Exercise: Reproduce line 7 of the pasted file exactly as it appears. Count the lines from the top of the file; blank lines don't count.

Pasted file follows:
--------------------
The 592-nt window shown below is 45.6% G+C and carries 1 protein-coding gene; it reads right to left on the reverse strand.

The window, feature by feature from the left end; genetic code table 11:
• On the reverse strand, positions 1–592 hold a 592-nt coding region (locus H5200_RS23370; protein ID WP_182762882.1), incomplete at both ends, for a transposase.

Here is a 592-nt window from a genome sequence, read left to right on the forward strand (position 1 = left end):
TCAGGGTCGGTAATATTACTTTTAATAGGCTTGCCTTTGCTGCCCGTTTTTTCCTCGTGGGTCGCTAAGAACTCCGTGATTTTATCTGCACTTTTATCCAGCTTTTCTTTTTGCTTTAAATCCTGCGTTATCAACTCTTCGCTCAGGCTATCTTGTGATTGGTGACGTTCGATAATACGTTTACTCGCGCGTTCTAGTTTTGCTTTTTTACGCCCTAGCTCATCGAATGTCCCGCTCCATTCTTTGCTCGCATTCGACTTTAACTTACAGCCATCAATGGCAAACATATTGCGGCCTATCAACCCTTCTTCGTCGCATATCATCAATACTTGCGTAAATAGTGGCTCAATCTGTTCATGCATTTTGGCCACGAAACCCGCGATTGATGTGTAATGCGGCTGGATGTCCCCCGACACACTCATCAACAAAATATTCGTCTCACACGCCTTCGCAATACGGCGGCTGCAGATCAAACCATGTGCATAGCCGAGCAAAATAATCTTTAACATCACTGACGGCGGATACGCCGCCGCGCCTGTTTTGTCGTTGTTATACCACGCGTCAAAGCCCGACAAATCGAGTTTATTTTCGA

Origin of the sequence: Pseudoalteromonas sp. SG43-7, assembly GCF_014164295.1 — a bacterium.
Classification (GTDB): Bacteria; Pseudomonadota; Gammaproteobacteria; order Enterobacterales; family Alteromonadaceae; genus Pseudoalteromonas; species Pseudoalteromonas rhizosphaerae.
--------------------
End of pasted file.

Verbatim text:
Classification (GTDB): Bacteria; Pseudomonadota; Gammaproteobacteria; order Enterobacterales; family Alteromonadaceae; genus Pseudoalteromonas; species Pseudoalteromonas rhizosphaerae.